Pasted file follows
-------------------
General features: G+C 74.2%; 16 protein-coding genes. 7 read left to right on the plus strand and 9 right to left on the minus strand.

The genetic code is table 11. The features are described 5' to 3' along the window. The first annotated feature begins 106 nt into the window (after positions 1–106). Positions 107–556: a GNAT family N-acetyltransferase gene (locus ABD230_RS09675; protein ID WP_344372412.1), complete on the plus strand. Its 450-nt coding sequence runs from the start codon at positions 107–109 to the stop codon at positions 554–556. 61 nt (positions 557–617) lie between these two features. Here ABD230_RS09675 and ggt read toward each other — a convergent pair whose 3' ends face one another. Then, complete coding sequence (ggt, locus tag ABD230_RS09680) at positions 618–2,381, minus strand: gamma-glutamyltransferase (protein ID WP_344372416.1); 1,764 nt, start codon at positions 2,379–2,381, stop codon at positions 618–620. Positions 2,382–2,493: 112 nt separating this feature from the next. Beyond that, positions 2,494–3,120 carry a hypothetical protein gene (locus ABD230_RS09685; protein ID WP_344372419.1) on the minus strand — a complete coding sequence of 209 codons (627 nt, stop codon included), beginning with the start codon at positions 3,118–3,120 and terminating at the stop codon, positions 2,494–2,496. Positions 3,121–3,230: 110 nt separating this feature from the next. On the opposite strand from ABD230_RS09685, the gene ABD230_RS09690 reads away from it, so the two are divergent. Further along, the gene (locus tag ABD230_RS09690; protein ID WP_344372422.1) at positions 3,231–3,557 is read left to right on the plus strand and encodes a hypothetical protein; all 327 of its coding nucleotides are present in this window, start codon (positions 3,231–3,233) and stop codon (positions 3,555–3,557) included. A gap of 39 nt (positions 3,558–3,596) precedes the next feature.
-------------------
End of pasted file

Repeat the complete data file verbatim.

General features: G+C 74.2%; 16 protein-coding genes. 7 read left to right on the plus strand and 9 right to left on the minus strand.

The genetic code is table 11. The features are described 5' to 3' along the window. The first annotated feature begins 106 nt into the window (after positions 1–106). Positions 107–556: a GNAT family N-acetyltransferase gene (locus ABD230_RS09675; protein ID WP_344372412.1), complete on the plus strand. Its 450-nt coding sequence runs from the start codon at positions 107–109 to the stop codon at positions 554–556. 61 nt (positions 557–617) lie between these two features. Here ABD230_RS09675 and ggt read toward each other — a convergent pair whose 3' ends face one another. Then, complete coding sequence (ggt, locus tag ABD230_RS09680) at positions 618–2,381, minus strand: gamma-glutamyltransferase (protein ID WP_344372416.1); 1,764 nt, start codon at positions 2,379–2,381, stop codon at positions 618–620. Positions 2,382–2,493: 112 nt separating this feature from the next. Beyond that, positions 2,494–3,120 carry a hypothetical protein gene (locus ABD230_RS09685; protein ID WP_344372419.1) on the minus strand — a complete coding sequence of 209 codons (627 nt, stop codon included), beginning with the start codon at positions 3,118–3,120 and terminating at the stop codon, positions 2,494–2,496. Positions 3,121–3,230: 110 nt separating this feature from the next. On the opposite strand from ABD230_RS09685, the gene ABD230_RS09690 reads away from it, so the two are divergent. Further along, the gene (locus tag ABD230_RS09690; protein ID WP_344372422.1) at positions 3,231–3,557 is read left to right on the plus strand and encodes a hypothetical protein; all 327 of its coding nucleotides are present in this window, start codon (positions 3,231–3,233) and stop codon (positions 3,555–3,557) included. A gap of 39 nt (positions 3,558–3,596) precedes the next feature.